Money from tourism and trophy hunting is used to pay compensation to local people whose livestock or crops are damaged by wildlife. Earnings are also directed towards building basic village infrastructure such as irrigation systems, mills, schools and hospitals.

Far more land is now devoted to game parks in Zimbabwe since landowners were given the privileges and responsibilities of ownership. In 1975 17,000 sq km of private land was given over to wildlife; by 1990 this figure had risen to 30,000 sq km. As a result there has been a marked increase in the populations of elephant, rhino, crocodile, ostrich, leopard and cheetah.

Assessment: make wildlife worthwhile

So long as wild animals are regarded as an open access resource, where there are no private property rights over them to regulate their use, people have an incentive to exploit them, or remove them, as quickly as possible. Ownership at the community or private level, rather than ownership by the state or 'common ownership', will ensure that the benefits - and not just the costs - of conservation will fall on the local population.

Large game animals such as elephants will only survive if the value they create for those with the power to protect them exceeds the costs they impose. Since Kenya banned hunting in 1976, it has lost 85 per cent of its elephants. Property rights over wildlife should be vested with those who have the greatest incentive to protect the resource.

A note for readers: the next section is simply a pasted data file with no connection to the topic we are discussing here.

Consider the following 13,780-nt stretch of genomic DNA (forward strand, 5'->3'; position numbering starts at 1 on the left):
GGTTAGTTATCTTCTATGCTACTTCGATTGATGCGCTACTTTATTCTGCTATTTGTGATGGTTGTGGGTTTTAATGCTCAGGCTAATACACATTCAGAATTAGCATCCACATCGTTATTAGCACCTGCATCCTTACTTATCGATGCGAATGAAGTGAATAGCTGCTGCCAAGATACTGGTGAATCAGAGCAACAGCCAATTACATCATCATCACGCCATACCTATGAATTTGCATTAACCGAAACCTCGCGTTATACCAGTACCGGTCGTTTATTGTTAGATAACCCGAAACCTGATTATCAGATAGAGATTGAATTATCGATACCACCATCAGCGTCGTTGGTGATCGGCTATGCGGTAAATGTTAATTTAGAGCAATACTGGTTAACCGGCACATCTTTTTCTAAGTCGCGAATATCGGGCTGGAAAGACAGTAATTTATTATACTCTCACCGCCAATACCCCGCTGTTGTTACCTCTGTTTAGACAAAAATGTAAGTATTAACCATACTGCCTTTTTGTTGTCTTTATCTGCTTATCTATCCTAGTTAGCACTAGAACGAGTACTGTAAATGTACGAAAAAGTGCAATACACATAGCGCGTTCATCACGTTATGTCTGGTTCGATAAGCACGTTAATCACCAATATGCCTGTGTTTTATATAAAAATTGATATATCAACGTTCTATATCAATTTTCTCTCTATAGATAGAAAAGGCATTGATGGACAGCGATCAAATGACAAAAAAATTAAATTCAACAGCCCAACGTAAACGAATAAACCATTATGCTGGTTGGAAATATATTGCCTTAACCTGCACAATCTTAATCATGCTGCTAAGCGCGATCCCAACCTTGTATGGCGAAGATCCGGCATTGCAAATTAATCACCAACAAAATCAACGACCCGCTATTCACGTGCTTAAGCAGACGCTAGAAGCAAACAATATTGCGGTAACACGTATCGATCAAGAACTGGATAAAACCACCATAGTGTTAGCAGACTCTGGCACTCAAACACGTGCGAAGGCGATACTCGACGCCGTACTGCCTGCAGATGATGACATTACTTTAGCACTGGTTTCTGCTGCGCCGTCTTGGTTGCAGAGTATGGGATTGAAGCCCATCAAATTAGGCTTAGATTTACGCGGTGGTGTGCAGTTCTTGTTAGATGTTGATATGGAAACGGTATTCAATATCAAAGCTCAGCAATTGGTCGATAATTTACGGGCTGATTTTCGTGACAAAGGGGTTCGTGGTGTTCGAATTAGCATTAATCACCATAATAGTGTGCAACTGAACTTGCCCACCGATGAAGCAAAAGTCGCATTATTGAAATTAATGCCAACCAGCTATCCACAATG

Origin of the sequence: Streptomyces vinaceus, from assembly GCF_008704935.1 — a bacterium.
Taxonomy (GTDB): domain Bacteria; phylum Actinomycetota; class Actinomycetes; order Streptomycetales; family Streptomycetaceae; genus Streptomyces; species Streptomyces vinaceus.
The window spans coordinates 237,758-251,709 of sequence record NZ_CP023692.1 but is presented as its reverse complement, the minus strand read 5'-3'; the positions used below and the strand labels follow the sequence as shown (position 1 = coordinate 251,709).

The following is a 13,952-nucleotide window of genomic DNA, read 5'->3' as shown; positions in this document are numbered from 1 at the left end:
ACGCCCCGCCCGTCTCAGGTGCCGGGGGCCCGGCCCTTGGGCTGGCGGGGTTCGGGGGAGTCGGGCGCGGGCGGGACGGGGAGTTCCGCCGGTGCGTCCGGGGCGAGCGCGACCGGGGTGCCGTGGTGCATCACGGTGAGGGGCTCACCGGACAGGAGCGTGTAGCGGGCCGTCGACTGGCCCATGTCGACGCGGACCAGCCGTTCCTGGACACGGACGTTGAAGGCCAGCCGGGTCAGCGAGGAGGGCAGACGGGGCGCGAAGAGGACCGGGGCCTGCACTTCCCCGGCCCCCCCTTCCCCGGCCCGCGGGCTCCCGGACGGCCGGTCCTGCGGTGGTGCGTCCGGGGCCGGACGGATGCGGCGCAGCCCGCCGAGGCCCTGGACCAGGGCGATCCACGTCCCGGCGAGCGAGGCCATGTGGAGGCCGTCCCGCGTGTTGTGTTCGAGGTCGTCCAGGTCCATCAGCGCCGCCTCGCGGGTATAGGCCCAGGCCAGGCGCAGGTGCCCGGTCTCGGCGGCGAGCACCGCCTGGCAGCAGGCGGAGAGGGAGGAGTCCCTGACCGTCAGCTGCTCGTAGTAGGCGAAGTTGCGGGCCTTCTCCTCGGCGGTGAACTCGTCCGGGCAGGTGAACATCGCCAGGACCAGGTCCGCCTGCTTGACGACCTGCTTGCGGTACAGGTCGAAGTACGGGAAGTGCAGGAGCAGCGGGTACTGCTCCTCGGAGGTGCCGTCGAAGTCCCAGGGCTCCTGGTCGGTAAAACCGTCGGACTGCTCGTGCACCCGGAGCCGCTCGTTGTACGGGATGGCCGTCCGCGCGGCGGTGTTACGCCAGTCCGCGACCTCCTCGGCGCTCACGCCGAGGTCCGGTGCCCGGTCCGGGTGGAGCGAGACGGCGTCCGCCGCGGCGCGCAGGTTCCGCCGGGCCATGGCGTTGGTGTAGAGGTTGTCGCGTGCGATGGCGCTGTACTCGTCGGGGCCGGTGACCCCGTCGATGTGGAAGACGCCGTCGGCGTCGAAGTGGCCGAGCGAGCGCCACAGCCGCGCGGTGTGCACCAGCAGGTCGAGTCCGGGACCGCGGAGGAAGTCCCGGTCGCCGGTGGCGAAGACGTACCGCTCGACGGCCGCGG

Advances in technology enable scientists to identify from which a herd a piece of elephant ivory is from. New systems of trading ivory from a central exchange can therefore ensure that ivory has not been poached, but has come from a properly-managed population.

Effective privatization of big game such as rhinos and elephants is likely to lead to a proliferation of both consumptive and non-consumptive uses. However, a case study from South Africa demonstrates that private owners should not be given perverse incentives. Michael T'Sas Rolfes has shown that when National Parks adopt auction mechanisms to charge a realistic market price for rhino, private owners husband them responsibly. When they are sold at a subsidized price, as happened in the 1980s in Natal, some ranchers merely pocketed a very hefty profit by selling rhinos as trophies.

For further information:
  • Find CAMPFIRE at
  • Upland Safaris is at
  • The Centre for Social and Economic Research on the Global Environment at University College London undertakes wide research on game conservation and environmental resource location: contact
  • People, wildlife and natural resources - the CAMPFIRE approach to rural development in Zimbabwe, Zimbabwe Trust, 1990.
  • Sugg, Ike and Kreuter, Urs (1994) Elephants and Ivory: Lessons form the Trade Ban: Institute of Economic Affairs (London).
  • T'Sas-Rolfes, Michael (1995) Rhinos: Conservation, Economics and Trade-Offs: IEA Studies on the Environment no 4 (see for details).
  • Bromley, D.W. (1991) Environment and Economy: Property Rights and Public Policy: Basil Blackwell.
  • Alchian, A.A. and Demesetz, H. (1973)`The Property Rights Paradigm', Journal of Economic History, vol 33, pp 16-27.
  • Perace, David and Moran, Dominic (1994) The Economic Value of Biodiversity: Earthscan.
  • Taylor, Robert (1992) The Market in Environment: Adam Smith Institute (London)
  • Lewis, Russell (1992) Rethinking the Environment: Adam Smith Institute (London)

Copyright 2002: Adam Smith Institute        Created and Maintained by: Cyberpoint Limited